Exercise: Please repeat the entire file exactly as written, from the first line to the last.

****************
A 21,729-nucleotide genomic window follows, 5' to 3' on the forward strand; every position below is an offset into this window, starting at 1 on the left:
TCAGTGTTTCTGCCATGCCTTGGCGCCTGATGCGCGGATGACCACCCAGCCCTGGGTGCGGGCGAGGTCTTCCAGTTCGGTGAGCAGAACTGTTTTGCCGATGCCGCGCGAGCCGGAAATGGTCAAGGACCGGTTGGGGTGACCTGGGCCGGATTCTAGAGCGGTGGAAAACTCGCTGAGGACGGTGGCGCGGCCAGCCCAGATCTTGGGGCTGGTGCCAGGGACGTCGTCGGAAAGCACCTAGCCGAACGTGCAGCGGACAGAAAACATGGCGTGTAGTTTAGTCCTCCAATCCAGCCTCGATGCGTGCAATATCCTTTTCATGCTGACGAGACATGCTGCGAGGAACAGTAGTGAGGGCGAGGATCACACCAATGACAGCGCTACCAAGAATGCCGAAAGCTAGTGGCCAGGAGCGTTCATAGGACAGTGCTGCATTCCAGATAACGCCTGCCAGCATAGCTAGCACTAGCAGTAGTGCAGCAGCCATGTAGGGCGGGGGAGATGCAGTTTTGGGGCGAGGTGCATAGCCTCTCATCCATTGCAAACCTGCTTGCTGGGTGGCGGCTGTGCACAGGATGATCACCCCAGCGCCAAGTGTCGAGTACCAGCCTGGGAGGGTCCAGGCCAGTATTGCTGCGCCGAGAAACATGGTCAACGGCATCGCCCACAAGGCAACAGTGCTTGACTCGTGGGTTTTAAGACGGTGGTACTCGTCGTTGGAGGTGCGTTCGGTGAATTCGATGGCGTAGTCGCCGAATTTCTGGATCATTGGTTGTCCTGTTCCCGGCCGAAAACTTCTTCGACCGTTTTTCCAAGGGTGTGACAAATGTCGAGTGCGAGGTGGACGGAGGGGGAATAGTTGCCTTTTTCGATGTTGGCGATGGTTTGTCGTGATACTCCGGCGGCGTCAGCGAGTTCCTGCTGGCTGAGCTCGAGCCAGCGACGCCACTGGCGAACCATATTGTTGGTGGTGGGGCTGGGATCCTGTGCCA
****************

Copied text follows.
A 21,729-nucleotide genomic window follows, 5' to 3' on the forward strand; every position below is an offset into this window, starting at 1 on the left:
TCAGTGTTTCTGCCATGCCTTGGCGCCTGATGCGCGGATGACCACCCAGCCCTGGGTGCGGGCGAGGTCTTCCAGTTCGGTGAGCAGAACTGTTTTGCCGATGCCGCGCGAGCCGGAAATGGTCAAGGACCGGTTGGGGTGACCTGGGCCGGATTCTAGAGCGGTGGAAAACTCGCTGAGGACGGTGGCGCGGCCAGCCCAGATCTTGGGGCTGGTGCCAGGGACGTCGTCGGAAAGCACCTAGCCGAACGTGCAGCGGACAGAAAACATGGCGTGTAGTTTAGTCCTCCAATCCAGCCTCGATGCGTGCAATATCCTTTTCATGCTGACGAGACATGCTGCGAGGAACAGTAGTGAGGGCGAGGATCACACCAATGACAGCGCTACCAAGAATGCCGAAAGCTAGTGGCCAGGAGCGTTCATAGGACAGTGCTGCATTCCAGATAACGCCTGCCAGCATAGCTAGCACTAGCAGTAGTGCAGCAGCCATGTAGGGCGGGGGAGATGCAGTTTTGGGGCGAGGTGCATAGCCTCTCATCCATTGCAAACCTGCTTGCTGGGTGGCGGCTGTGCACAGGATGATCACCCCAGCGCCAAGTGTCGAGTACCAGCCTGGGAGGGTCCAGGCCAGTATTGCTGCGCCGAGAAACATGGTCAACGGCATCGCCCACAAGGCAACAGTGCTTGACTCGTGGGTTTTAAGACGGTGGTACTCGTCGTTGGAGGTGCGTTCGGTGAATTCGATGGCGTAGTCGCCGAATTTCTGGATCATTGGTTGTCCTGTTCCCGGCCGAAAACTTCTTCGACCGTTTTTCCAAGGGTGTGACAAATGTCGAGTGCGAGGTGGACGGAGGGGGAATAGTTGCCTTTTTCGATGTTGGCGATGGTTTGTCGTGATACTCCGGCGGCGTCAGCGAGTTCCTGCTGGCTGAGCTCGAGCCAGCGACGCCACTGGCGAACCATATTGTTGGTGGTGGGGCTGGGATCCTGTGCCA